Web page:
Published: Mon, April 16, 2018
Health Care | By Oscar Goodwin

Bangladesh, UN blast Myanmar 'propaganda' on Rohingya

Bangladesh, UN blast Myanmar 'propaganda' on Rohingya

Myanmar on Saturday repatriated what it said was the first Rohingya family from almost 700,000 refugees who had fled to Bangladesh, after months of fraught talks with Dhaka and amid United Nations warnings that the country is not ready for their return.

Rahim said the group became angry when Win Myat Aye said the Rohingya refugees must accept national verification cards to be provided by Myanmar in which they state they are migrants from Bangladesh.

Bangladesh and the United Nations refugee agency on Sunday disputed Myanmar's claim it had repatriated five members of a Rohingya family, saying neither the government of Bangladesh nor the aid agency had any involvement in any such repatriation.

A man, two women and two children were also photographed getting medical checks and ID cards.

He said Bangladesh has given them temporary shelter on humanitarian ground.

Myanmar has accepted the first five among some 700,000 Rohingya Muslim refugees who had fled military-led violence.

Bangladesh's refugee commissioner, Mohammad Abul Kalam, told Agence France-Presse the family had been living in a camp erected on a patch of "no man's land" between the two countries. The most recent one, carrying 70 Rohingya, reportedly set out from Myanmar toward Malaysia on Thursday, the same day the family of five returned to Rakhine. Amnesty International released a report in November warning repatriation wasn't the right course of action yet.

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The statement did not say if any more repatriations are being planned.

Bangladesh and Myanmar agreed a repatriation plan in January but its start has been repeatedly delayed as both sides blame the other for lack of preparation.

"Since the family did not enter Bangladesh, their return can not be considered repatriation".

Rohingya who have been repatriated in the past after previous refugee exoduses have been forced to live in camps in Myanmar.

United Nations agencies have warned that any repatriation deal could place returning Rohingya in further danger and that conditions on the ground are not conducive for a voluntary, safe and dignified return.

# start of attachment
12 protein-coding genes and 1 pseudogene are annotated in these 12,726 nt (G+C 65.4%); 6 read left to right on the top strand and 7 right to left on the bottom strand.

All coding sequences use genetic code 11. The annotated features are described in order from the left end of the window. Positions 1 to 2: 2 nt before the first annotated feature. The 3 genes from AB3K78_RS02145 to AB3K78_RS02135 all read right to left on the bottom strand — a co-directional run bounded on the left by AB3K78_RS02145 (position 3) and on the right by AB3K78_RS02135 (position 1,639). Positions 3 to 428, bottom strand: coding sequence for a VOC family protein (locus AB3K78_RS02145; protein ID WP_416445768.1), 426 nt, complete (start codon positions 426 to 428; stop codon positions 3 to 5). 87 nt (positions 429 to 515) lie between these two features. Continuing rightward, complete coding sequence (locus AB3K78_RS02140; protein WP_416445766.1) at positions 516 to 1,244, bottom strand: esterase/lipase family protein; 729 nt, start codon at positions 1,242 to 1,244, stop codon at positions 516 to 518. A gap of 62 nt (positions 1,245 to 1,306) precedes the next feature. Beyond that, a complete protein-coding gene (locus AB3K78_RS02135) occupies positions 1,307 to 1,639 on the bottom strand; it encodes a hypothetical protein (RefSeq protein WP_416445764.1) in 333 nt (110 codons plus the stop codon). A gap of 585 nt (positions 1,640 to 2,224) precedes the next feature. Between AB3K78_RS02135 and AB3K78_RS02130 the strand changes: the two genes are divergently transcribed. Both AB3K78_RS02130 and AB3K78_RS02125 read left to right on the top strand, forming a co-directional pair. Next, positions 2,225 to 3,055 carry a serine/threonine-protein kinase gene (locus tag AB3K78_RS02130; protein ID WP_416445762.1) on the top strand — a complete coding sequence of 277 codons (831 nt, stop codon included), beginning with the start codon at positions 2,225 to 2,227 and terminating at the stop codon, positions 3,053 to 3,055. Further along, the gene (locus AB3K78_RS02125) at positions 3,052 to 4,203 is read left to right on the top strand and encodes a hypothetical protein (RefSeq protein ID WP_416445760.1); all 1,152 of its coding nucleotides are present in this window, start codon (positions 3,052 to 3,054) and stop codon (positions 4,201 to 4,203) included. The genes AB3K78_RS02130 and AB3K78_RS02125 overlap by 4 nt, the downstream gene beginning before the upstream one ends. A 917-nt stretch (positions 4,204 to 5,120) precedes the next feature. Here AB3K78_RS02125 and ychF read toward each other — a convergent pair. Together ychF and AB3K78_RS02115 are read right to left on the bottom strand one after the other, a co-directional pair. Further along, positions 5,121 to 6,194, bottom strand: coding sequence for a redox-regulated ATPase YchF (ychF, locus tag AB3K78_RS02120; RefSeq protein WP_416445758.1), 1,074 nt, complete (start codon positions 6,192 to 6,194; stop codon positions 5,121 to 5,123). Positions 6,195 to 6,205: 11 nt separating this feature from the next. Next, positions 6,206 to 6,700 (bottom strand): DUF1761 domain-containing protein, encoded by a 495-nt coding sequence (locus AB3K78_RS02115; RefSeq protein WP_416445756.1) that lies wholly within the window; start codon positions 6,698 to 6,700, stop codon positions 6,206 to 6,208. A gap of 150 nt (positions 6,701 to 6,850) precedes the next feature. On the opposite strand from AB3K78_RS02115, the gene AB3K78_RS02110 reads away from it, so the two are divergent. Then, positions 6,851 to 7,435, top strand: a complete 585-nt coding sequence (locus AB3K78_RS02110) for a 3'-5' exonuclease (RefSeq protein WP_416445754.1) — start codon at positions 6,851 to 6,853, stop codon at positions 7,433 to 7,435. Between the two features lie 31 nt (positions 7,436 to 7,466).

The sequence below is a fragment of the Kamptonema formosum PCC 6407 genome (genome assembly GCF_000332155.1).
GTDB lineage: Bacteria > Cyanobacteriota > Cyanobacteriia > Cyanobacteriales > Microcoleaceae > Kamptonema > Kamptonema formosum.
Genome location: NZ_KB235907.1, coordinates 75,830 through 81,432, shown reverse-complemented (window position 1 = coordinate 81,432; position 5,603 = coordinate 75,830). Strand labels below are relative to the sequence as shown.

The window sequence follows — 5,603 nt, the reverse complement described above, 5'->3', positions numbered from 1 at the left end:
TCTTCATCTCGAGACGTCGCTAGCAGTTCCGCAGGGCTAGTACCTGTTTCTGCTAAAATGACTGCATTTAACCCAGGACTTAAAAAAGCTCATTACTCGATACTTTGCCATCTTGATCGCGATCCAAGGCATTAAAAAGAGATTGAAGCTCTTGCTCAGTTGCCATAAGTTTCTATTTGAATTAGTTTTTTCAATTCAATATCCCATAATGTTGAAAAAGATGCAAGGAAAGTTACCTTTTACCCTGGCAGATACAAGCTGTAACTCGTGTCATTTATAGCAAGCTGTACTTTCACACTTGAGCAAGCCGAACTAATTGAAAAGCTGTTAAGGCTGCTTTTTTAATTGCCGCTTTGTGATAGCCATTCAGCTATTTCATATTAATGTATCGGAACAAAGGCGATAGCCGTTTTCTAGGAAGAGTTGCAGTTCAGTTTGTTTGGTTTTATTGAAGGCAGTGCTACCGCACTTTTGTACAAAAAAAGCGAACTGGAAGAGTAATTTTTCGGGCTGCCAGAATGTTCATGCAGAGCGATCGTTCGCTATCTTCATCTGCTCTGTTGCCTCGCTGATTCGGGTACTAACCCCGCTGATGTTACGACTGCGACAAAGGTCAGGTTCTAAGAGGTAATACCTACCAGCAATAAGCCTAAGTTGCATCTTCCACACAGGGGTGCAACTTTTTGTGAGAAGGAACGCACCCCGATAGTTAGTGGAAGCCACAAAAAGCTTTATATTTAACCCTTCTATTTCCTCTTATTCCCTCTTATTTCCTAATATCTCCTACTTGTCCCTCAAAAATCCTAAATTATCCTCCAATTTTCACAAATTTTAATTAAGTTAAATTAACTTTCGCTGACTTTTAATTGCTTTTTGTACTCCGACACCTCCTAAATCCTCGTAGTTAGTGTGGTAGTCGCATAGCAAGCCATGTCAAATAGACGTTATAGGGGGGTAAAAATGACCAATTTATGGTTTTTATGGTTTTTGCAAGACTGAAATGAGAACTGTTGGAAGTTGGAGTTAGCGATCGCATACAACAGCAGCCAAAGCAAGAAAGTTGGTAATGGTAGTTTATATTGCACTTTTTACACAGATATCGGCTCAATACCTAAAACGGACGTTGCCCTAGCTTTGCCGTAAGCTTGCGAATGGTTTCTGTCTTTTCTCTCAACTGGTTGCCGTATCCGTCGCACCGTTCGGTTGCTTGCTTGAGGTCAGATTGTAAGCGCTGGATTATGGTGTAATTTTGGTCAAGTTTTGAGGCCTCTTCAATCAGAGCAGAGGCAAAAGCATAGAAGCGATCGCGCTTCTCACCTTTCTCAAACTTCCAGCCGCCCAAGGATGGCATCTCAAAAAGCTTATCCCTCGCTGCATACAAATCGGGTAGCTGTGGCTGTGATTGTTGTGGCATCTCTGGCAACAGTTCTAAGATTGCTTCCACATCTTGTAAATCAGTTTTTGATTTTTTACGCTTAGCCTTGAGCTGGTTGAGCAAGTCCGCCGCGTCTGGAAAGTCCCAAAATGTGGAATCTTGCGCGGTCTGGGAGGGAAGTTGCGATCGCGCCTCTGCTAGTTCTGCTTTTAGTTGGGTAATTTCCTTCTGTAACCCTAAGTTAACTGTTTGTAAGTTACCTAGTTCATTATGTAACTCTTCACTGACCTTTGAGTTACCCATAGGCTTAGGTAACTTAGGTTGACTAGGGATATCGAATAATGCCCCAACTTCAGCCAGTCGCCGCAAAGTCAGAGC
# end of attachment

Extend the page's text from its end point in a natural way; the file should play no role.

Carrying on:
According to UN officials, almost 700,000 Rohingya have fled into Bangladesh from Rakhine to escape a military crackdown since August, amid reports of murder, rape and arson by Myanmar troops and Buddhist vigilantes which the United Nations has likened to "ethnic cleansing".

NVCs are part of the government's ongoing effort to register Rohingya that falls short of offering them citizenship.

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Doctors Without Borders says the violence claimed at least 6,700 Rohingya lives in the first month alone.

The move comes despite warnings from the United Nations and other rights groups that a mass repatriation of Rohingya would be premature, as Myanmar has yet to address the systematic legal discrimination and persecution the minority has faced for decades.

It added that family members who "are in line with the rules" were issued with national verification cards (NVCs) upon entering Myanmar. The latest confirmed departure took place on Thursday.

Then, Bangladesh handed over a list of 8,032 Rohingyas in mid-February, and Myanmar verified only some 700 of them.

Asif Munier said Myanmar has time and again blamed Bangladesh when the latter is bearing the brunt of the Rohingya crisis, something the country is in no way responsible for.

Separately, the UN High Commissioner for Refugees (UNHCR) said in a statement on Sunday it had no direct knowledge of this case and was not consulted or involved in this reported return.

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